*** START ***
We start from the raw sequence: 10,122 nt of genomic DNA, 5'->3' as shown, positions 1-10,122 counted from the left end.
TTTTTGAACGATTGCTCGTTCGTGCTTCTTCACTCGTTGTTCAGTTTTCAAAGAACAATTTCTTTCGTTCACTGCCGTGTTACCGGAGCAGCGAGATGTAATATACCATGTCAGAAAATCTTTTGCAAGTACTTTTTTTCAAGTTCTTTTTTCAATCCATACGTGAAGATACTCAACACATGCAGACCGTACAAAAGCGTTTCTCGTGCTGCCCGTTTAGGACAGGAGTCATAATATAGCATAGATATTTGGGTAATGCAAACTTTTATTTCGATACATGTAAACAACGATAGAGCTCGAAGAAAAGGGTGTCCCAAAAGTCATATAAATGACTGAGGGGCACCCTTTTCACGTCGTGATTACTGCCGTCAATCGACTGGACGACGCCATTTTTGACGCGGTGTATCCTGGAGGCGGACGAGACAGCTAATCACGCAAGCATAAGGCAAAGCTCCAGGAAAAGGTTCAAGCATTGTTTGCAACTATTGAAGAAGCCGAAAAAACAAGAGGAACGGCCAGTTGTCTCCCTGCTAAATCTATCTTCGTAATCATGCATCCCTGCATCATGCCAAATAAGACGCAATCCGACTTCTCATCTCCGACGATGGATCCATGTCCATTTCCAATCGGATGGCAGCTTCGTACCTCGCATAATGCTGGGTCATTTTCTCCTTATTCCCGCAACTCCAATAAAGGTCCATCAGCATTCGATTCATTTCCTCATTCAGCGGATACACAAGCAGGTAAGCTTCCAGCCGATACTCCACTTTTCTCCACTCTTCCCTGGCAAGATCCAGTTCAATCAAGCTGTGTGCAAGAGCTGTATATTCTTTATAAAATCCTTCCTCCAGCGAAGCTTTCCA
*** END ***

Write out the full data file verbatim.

We start from the raw sequence: 10,122 nt of genomic DNA, 5'->3' as shown, positions 1-10,122 counted from the left end.
TTTTTGAACGATTGCTCGTTCGTGCTTCTTCACTCGTTGTTCAGTTTTCAAAGAACAATTTCTTTCGTTCACTGCCGTGTTACCGGAGCAGCGAGATGTAATATACCATGTCAGAAAATCTTTTGCAAGTACTTTTTTTCAAGTTCTTTTTTCAATCCATACGTGAAGATACTCAACACATGCAGACCGTACAAAAGCGTTTCTCGTGCTGCCCGTTTAGGACAGGAGTCATAATATAGCATAGATATTTGGGTAATGCAAACTTTTATTTCGATACATGTAAACAACGATAGAGCTCGAAGAAAAGGGTGTCCCAAAAGTCATATAAATGACTGAGGGGCACCCTTTTCACGTCGTGATTACTGCCGTCAATCGACTGGACGACGCCATTTTTGACGCGGTGTATCCTGGAGGCGGACGAGACAGCTAATCACGCAAGCATAAGGCAAAGCTCCAGGAAAAGGTTCAAGCATTGTTTGCAACTATTGAAGAAGCCGAAAAAACAAGAGGAACGGCCAGTTGTCTCCCTGCTAAATCTATCTTCGTAATCATGCATCCCTGCATCATGCCAAATAAGACGCAATCCGACTTCTCATCTCCGACGATGGATCCATGTCCATTTCCAATCGGATGGCAGCTTCGTACCTCGCATAATGCTGGGTCATTTTCTCCTTATTCCCGCAACTCCAATAAAGGTCCATCAGCATTCGATTCATTTCCTCATTCAGCGGATACACAAGCAGGTAAGCTTCCAGCCGATACTCCACTTTTCTCCACTCTTCCCTGGCAAGATCCAGTTCAATCAAGCTGTGTGCAAGAGCTGTATATTCTTTATAAAATCCTTCCTCCAGCGAAGCTTTCCA